The letter I will never send

Dear G.,

It’s been 7 years since I last saw you and I miss you more and more every single day. It’s amazing how time just flies by. It seems like yesterday, that I heard your voice saying goodbye and then having my heart broken, really broken, for the first time in my life.

A lot has happened since you left. I spent a year after I lost you locked in my room. My mum made me go to school every morning, but I rarely got there. Most often than not, I’d stop in the park, with a book, trying to get my mind off of you. I wrote you tons of letters I knew you’d never read. I was staring at the only photo I had of you, the one I stole from your brother. It was a photo of you and your new girlfriend, embraced, smiling – the epitome of happiness and love. I know it’s crazy, but I still can’t get wrap my head around the idea of never getting to see you again. I spend an entire year praying that you’d somehow come back. I started dreaming about you and then I refused to get out of bed. It was the only way I got to see you and talk to you again. That’s how I ended up living on sleeping pills (well, if you can call that living). That night when my mum rushed me to the hospital was the last time I saw you in my dreams. It was the second time I lost you and it only pushed me further into my sadness. People kept saying I needed to “let go” and “move on” and “live my life”. But how could I do that, without you around? Eventually, I had to get out of my room. So I did. Every night, I would go out to the V. Club. I started smoking. I started drinking. Oh, G., you would have been so ashamed of me if you saw me! So disappointed. When I turned 18 I went looking for you. I looked everywhere. I thought I would find you in Paris and I spent two weeks there, lurking around, exploring every corner of the city. When I got tired, I used to sit down in some park, watch the sky and wonder if you did the same, during those years of living in Paris. Sometimes, I thought I could smell your perfume and I’d walk around, following it. Needless to say, I never found you. Not in Paris, not in Berlin, not in London, not in Vienna, not anywhere. I even went to Prague and I saw S. It was on my birthday and he baked me a cake. A small chocolate cake, with one candle, that I had to blow. I wished you were there, G.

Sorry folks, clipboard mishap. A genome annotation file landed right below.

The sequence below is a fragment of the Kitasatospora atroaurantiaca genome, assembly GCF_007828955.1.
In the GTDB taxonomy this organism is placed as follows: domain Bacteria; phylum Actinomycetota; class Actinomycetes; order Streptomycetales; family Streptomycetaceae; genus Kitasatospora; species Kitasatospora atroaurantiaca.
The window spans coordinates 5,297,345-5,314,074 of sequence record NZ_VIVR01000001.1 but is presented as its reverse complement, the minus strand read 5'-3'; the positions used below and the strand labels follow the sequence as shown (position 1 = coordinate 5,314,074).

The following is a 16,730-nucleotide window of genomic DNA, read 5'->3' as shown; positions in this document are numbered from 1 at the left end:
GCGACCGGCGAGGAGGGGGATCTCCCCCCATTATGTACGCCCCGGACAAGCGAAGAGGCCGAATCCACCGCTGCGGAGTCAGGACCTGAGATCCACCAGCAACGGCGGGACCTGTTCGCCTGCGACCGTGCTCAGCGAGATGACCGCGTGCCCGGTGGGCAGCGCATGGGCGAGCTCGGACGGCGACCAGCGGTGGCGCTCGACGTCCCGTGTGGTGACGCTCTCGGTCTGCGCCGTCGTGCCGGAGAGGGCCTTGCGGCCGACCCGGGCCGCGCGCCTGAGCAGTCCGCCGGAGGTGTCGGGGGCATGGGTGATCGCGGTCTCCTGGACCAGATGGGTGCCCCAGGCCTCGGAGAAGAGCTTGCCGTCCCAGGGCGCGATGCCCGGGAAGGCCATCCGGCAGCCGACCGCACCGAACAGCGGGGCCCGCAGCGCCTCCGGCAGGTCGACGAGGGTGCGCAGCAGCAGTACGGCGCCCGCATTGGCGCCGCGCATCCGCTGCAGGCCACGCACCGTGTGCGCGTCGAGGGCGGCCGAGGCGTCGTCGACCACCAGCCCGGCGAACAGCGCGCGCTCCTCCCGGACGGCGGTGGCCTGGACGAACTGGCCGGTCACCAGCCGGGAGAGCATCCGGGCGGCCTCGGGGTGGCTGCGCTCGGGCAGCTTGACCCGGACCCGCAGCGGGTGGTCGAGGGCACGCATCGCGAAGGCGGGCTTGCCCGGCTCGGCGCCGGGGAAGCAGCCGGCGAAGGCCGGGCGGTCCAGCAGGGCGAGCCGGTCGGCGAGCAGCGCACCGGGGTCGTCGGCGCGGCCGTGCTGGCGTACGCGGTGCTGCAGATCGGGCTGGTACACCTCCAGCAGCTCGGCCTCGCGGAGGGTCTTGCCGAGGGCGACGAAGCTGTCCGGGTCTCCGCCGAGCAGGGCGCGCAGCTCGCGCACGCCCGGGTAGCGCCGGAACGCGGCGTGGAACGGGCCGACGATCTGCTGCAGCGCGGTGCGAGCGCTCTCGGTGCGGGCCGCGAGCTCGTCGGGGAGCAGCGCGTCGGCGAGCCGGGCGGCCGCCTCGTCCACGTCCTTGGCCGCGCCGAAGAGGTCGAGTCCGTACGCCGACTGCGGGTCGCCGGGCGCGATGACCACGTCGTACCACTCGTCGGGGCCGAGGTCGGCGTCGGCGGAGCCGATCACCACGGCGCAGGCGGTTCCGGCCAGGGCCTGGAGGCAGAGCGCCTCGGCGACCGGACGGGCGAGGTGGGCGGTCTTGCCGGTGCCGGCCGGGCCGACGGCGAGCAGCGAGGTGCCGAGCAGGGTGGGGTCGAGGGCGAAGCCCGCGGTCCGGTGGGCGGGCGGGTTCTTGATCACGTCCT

I’m better now. At least, I think so. I went ahead and did what people told me to do. I got a job, I went to the uni, I graduated, I got a boyfriend. A simple, normal life. Except it wasn’t either simple, nor normal. Your image was with me wherever I went, whatever I did. You were my secret. I couldn’t tell anyone about it, because they would try to take you away from me, to “cure” me, as one of the doctors put it. So I did the only thing I knew how to do. I left. I left our hometown, G. I left behind our memories, our special places, I left your mum and your brothers. I left my parents, my job, my friends and my boyfriend. I moved to London. I know you’ve never been here, but, funny enough, I feel closer to you here than anywhere else. I walk around the streets, with your photo in my wallet and I keep telling myself how much you’d love that little coffee shop or that beautiful park. I keep picturing us here, together. You, with your beautiful eyes and your gorgeous smile. It’s weird, but you haven’t grown old in my memories. You’re still the 23 yrs old boy you were when I last saw you. I will soon be older than you were then.